households; adults without
qualifications and in workless
households; elderly in fuel

National wealthReal net national worth per
InvestmentTotal and social investment (% of

HousingNo headline indicatorHousingHomes judged unfit to live in

ProductivityMultifactor productivity

The natural landscape
Threatened species; Annual area
of land cleared
WildlifePopulations of wild birds
The natural landscape
(inland waters)
Water management areas,
proportion where use exceeded
70% of sustainable yield
River qualityRivers of good or fair quality

The natural landscape
Salinity, assets at riskLand useNew homes built on previously
developed land
Human environmentsFine particles, days health
standards exceeded in major urban areas
Air pollutionDays when air pollution is
moderate or higher

Oceans and estuariesNo headline indicator
environmental concerns
Total net greenhouse emissionsGreenhouse gases

Emissions of greenhouse gases

Amount of waste and its management

Governance and
No headline indicator

Family, community and
social cohesion
No headline indicator

Crime Victims of household and
personal crimes

Road traffic
Crime rates: burglary, motor
vehicle theft; violent crime
Vehicle miles

    • In 2003, the USA's General Accounting Office, in cooperation with the National Academies, hosted a forum on Key National Performance Indicators in Washington D.C. The objective of the Forum was to discuss whether and how to develop a set of key national indicators for the United States of America. More information is at:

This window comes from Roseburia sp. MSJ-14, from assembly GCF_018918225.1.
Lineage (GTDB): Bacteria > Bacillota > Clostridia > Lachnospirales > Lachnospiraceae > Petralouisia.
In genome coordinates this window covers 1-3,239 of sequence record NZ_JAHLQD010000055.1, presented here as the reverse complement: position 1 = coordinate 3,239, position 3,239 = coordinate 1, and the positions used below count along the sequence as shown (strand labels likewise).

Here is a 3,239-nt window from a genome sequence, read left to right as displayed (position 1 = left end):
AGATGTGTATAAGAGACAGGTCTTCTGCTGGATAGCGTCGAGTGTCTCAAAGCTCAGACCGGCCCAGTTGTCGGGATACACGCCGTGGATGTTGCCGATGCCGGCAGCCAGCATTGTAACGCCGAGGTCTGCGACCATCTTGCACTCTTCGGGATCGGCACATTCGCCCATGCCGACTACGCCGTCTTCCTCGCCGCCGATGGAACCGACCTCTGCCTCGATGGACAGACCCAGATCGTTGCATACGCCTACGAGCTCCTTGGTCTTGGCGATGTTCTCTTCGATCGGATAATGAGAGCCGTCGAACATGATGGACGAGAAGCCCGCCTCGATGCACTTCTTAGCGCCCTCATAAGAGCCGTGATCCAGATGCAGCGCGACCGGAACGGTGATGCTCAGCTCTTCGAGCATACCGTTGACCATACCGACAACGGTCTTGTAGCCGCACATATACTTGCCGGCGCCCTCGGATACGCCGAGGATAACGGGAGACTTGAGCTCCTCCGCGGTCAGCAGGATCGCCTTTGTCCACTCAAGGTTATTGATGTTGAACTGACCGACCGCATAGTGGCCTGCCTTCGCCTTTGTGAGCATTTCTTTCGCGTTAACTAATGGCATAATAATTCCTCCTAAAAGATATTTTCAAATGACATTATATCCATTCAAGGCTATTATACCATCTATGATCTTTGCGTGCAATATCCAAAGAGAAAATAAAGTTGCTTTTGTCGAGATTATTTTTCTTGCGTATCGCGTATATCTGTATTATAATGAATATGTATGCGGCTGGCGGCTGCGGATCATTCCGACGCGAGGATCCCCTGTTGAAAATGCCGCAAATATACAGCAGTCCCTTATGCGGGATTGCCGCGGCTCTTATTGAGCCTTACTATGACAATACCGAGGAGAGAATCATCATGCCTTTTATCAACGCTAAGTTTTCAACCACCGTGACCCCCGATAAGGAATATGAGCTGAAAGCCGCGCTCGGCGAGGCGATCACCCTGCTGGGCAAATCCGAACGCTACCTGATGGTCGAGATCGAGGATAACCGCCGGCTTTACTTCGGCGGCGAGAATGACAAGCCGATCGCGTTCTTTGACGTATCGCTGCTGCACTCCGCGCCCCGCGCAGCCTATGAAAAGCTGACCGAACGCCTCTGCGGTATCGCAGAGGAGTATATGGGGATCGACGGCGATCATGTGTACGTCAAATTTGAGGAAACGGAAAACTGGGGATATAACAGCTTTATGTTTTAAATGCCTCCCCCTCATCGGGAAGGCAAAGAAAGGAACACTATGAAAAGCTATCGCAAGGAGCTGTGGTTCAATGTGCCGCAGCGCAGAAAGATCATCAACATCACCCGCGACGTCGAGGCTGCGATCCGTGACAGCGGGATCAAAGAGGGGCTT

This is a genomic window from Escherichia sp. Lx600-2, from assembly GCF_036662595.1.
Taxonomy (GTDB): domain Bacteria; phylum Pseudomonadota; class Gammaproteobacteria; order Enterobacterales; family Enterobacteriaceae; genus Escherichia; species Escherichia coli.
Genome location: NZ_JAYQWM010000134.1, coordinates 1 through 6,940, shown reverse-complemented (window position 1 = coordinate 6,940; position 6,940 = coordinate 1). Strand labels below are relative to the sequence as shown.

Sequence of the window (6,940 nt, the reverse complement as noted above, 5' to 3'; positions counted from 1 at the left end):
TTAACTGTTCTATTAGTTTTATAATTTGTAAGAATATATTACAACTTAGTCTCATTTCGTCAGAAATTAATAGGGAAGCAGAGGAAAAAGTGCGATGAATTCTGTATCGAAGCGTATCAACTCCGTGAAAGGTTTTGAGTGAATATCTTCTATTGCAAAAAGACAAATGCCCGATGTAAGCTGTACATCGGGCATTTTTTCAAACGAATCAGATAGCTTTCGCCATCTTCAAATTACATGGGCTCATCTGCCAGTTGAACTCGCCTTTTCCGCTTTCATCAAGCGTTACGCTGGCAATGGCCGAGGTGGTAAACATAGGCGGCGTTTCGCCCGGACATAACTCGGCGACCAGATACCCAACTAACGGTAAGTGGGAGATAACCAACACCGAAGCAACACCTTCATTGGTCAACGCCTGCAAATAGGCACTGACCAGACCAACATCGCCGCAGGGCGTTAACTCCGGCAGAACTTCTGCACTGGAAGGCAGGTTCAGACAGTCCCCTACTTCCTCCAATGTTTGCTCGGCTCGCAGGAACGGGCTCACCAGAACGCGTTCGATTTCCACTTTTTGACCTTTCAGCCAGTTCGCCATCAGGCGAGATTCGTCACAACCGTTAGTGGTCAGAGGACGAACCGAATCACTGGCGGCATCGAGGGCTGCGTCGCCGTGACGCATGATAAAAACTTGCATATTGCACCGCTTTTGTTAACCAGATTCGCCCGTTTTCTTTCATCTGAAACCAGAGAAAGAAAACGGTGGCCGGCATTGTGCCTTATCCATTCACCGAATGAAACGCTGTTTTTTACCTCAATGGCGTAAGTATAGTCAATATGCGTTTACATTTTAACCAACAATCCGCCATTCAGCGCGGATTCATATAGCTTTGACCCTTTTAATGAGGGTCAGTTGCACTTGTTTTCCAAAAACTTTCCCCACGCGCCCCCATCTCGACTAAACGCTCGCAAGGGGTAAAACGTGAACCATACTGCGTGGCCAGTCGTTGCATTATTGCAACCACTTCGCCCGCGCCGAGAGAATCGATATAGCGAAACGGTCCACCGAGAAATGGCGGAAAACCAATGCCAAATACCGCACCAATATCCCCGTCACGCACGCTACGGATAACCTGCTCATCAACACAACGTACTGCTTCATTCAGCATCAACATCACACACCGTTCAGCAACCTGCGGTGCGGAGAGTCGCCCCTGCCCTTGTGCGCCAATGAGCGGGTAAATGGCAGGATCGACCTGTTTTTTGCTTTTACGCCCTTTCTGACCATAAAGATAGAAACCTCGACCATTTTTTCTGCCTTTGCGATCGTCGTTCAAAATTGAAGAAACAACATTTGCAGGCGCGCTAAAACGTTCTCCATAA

• The Irish Central Statistical Office's Measuring Ireland's Progress, at:


    • The Australian Collaboration (a group of major national non-governmental organisation peak bodies including: Australian Conservation Foundation, Australian Council of Social Services, Australian Consumers Association, Australian Council for Overseas Aid, Aboriginal and Torres Strait Islanders Commission, Federation of Ethnic Communities' Councils of Australia, and National Council of Churches) produced two reports Where are we going: comprehensive social, cultural and environmental reporting, and A Just and Sustainable Australia. They can be found at:

    • The OECD's report (2001) The Well-being of Nations: the Role of Human and Social Capital covers the integration of societal wellbeing measures with economic and environmental ones. It can be found at:


    • Other useful references are provided by the International Institute of Sustainable Development's web site, at: